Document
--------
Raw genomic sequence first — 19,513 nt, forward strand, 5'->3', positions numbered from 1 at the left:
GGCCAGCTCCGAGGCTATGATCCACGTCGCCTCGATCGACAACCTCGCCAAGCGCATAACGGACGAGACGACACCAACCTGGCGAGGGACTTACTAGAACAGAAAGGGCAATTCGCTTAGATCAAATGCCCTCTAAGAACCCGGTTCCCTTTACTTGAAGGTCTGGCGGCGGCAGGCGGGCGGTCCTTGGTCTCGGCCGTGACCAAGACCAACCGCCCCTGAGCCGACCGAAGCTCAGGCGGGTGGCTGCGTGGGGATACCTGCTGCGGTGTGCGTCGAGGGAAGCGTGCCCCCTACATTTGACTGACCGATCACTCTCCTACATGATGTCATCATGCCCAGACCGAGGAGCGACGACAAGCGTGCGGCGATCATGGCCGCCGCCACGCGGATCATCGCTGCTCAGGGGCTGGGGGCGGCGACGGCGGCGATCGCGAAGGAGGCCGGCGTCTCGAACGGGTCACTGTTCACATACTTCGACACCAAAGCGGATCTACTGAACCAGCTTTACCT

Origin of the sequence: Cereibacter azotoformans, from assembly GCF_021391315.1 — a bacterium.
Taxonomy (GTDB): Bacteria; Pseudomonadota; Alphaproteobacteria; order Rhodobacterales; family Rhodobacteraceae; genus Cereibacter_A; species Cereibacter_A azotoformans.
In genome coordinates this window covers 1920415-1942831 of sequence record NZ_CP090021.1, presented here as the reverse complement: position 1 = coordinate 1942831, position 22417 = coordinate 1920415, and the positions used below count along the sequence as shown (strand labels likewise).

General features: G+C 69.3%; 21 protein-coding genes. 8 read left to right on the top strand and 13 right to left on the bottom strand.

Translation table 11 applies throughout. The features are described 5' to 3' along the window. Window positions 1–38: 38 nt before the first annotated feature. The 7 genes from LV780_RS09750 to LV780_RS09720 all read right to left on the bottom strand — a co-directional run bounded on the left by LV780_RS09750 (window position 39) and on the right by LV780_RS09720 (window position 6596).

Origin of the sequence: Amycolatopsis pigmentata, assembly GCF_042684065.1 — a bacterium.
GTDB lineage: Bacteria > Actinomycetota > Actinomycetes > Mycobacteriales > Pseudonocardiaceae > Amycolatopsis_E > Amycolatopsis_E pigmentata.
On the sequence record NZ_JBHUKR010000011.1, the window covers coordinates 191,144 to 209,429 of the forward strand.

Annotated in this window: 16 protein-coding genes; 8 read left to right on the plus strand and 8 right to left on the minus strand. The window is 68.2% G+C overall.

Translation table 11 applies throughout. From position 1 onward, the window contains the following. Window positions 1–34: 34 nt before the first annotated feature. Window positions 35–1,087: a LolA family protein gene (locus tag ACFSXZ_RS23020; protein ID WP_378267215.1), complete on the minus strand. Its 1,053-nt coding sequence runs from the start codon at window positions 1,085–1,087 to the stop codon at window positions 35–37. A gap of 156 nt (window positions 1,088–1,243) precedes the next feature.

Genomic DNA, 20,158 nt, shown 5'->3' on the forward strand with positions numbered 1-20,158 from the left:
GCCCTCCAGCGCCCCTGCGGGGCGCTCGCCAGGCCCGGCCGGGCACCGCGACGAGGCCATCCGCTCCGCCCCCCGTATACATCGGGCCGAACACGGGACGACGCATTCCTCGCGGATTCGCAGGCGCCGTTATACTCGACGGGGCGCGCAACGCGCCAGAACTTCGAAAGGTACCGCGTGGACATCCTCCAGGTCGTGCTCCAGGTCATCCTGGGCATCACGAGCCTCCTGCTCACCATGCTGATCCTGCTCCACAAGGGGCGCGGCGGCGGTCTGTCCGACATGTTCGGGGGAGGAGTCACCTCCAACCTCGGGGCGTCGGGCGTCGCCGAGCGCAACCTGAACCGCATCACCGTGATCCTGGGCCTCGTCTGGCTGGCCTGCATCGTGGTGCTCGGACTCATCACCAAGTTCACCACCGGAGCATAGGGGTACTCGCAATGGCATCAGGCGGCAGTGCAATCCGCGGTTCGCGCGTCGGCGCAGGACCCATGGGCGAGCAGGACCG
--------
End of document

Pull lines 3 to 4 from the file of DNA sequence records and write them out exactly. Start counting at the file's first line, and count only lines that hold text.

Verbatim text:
Origin of the sequence: Cereibacter azotoformans, from assembly GCF_021391315.1 — a bacterium.
Taxonomy (GTDB): Bacteria; Pseudomonadota; Alphaproteobacteria; order Rhodobacterales; family Rhodobacteraceae; genus Cereibacter_A; species Cereibacter_A azotoformans.